Rev Esp Quimioter 2023; 36(2):187-193
Vitamin C and thiamine for the treatment of refractory septic shock in surgical critically ill patients: a retrospective before-and-after study
ALEJANDRO SUÁREZ-DE-LA-RICA, BRYANT CROES, LAURA CIUDAD, IRENE VALLEJO, JAIME MÚJICA, MARIANA DÍAZ-ALMIRÓN, EMILIO MASEDA
Published: 28 November 2022
Introduction. This study aimed to evaluate whether early vitamin C and thiamine administration was associated with a lower 28-day and in-hospital mortality in surgical critically ill patients with refractory septic shock.
Patients and methods. We performed a retrospective before-and-after study on patients with refractory septic shock. According to local protocol, hydrocortisone is initiated in case of refractory septic shock. In January 2017, the protocol was changed and vitamin C and thiamine were included. Patients who were admitted in 2015-2016 and 2017-2018 were included in the control and treatment groups, respectively. The primary end point was 28-day and in-hospital mortality. Secondary end points were ICU mortality, ICU and hospital length of stay, duration of vasopressors and mechanical ventilation, use of renal replacement therapy (RRT), and the modification in serum procalcitonin and SOFA score during the first 72 h.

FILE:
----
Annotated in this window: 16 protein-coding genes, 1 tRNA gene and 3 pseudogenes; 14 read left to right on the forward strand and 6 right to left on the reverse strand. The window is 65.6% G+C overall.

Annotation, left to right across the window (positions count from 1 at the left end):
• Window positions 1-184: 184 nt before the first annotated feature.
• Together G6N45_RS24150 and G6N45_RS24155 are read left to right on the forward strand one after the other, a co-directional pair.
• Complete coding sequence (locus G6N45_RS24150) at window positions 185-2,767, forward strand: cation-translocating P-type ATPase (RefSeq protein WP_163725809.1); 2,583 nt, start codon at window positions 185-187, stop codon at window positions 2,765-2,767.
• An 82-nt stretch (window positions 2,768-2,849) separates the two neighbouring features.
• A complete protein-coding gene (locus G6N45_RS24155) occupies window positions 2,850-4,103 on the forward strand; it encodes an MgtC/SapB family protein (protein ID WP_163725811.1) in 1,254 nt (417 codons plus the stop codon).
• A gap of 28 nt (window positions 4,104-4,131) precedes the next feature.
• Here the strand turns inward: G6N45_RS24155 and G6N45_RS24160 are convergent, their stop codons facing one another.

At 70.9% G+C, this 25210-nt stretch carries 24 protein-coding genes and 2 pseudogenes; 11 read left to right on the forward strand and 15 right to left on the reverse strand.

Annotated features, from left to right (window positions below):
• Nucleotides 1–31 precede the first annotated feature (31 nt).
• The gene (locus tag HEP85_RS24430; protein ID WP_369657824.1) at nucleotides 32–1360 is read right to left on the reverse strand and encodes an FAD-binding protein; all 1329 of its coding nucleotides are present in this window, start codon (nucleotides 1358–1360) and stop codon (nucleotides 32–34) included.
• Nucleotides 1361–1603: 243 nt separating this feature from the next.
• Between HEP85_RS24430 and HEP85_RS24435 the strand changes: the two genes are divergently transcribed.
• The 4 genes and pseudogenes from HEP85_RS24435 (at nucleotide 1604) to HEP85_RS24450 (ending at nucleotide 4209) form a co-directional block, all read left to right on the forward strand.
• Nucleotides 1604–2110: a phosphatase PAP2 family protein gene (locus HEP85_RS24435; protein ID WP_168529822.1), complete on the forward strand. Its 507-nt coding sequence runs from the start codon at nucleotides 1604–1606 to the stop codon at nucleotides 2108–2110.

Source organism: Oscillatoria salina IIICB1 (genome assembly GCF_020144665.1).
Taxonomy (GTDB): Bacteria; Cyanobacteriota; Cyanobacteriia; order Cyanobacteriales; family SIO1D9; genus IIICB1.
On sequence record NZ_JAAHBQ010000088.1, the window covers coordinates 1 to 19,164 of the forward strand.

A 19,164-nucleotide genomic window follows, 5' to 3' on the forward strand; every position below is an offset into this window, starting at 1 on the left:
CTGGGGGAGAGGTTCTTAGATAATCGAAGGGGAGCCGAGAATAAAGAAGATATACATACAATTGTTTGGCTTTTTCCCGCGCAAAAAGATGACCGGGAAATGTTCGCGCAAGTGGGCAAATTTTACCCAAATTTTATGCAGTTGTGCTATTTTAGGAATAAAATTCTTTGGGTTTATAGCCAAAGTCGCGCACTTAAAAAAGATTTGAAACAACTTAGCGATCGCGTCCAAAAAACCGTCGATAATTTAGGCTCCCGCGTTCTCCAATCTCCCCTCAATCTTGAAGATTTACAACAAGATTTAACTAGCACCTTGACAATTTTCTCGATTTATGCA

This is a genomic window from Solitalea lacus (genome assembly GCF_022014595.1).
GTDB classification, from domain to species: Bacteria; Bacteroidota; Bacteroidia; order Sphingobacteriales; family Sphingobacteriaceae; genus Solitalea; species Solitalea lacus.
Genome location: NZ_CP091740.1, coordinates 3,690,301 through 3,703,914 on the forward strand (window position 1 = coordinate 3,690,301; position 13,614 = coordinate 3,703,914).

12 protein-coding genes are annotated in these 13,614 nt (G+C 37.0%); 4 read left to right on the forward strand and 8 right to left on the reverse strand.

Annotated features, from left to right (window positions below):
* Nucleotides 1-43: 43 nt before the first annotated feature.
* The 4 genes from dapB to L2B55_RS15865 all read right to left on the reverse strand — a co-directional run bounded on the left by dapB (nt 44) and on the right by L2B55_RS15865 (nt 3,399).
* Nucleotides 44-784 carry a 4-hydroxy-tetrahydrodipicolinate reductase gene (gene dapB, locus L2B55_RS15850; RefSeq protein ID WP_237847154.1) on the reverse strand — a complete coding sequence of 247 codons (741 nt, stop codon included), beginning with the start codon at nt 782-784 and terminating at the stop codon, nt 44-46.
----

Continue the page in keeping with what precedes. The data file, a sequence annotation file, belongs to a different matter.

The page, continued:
Results. A total of 120 patients were included (58 in the treatment group and 62 in the control group). Log-rank test in Kaplan-Meier curves showed lower 28-day and in-hospital mortality over time in the treatment group (p=0.021 and p=0.035, respectively) but it not reached statistical significance in ICU mortality over time (p=0.100). The need of RRT was less frequent in treatment group (17.2% vs. 37.1%, p=0.024). There were no differences in other secondary outcomes.
Conclusions. Intravenous vitamin C and thiamine administration in surgical patients with refractory septic shock may be associated with a lower 28-day and in-hospital mortality. Further prospective studies are needed in refractory septic shock.
Rev Esp Quimioter 2023; 36(2):187-193 [Full-text PDF]